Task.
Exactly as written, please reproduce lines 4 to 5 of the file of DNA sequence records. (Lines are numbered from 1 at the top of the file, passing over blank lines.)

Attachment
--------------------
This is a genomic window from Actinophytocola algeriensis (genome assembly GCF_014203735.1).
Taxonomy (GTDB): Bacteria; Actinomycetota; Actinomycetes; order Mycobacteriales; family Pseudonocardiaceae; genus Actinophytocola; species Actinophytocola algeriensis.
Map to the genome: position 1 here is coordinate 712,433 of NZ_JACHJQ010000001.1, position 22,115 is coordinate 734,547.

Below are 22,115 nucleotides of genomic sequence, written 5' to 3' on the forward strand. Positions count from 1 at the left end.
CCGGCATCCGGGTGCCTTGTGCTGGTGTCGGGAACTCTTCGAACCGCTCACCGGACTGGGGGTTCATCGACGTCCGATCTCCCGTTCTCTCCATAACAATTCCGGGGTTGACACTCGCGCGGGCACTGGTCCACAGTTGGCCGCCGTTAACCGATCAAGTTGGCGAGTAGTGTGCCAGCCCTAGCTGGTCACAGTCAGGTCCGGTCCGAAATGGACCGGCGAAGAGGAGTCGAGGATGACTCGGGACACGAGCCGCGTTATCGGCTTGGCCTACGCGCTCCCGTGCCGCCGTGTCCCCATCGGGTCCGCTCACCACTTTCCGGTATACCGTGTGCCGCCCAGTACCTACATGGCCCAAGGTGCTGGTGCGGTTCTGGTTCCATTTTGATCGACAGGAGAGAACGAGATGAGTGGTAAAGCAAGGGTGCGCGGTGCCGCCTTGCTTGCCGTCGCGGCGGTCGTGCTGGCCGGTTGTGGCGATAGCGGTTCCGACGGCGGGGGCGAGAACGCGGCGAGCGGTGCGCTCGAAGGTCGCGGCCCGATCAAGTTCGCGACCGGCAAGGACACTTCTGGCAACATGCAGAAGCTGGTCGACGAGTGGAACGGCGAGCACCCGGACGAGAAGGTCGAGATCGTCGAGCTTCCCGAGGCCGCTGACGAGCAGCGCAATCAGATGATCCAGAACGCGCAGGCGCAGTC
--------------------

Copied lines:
Below are 22,115 nucleotides of genomic sequence, written 5' to 3' on the forward strand. Positions count from 1 at the left end.
CCGGCATCCGGGTGCCTTGTGCTGGTGTCGGGAACTCTTCGAACCGCTCACCGGACTGGGGGTTCATCGACGTCCGATCTCCCGTTCTCTCCATAACAATTCCGGGGTTGACACTCGCGCGGGCACTGGTCCACAGTTGGCCGCCGTTAACCGATCAAGTTGGCGAGTAGTGTGCCAGCCCTAGCTGGTCACAGTCAGGTCCGGTCCGAAATGGACCGGCGAAGAGGAGTCGAGGATGACTCGGGACACGAGCCGCGTTATCGGCTTGGCCTACGCGCTCCCGTGCCGCCGTGTCCCCATCGGGTCCGCTCACCACTTTCCGGTATACCGTGTGCCGCCCAGTACCTACATGGCCCAAGGTGCTGGTGCGGTTCTGGTTCCATTTTGATCGACAGGAGAGAACGAGATGAGTGGTAAAGCAAGGGTGCGCGGTGCCGCCTTGCTTGCCGTCGCGGCGGTCGTGCTGGCCGGTTGTGGCGATAGCGGTTCCGACGGCGGGGGCGAGAACGCGGCGAGCGGTGCGCTCGAAGGTCGCGGCCCGATCAAGTTCGCGACCGGCAAGGACACTTCTGGCAACATGCAGAAGCTGGTCGACGAGTGGAACGGCGAGCACCCGGACGAGAAGGTCGAGATCGTCGAGCTTCCCGAGGCCGCTGACGAGCAGCGCAATCAGATGATCCAGAACGCGCAGGCGCAGTC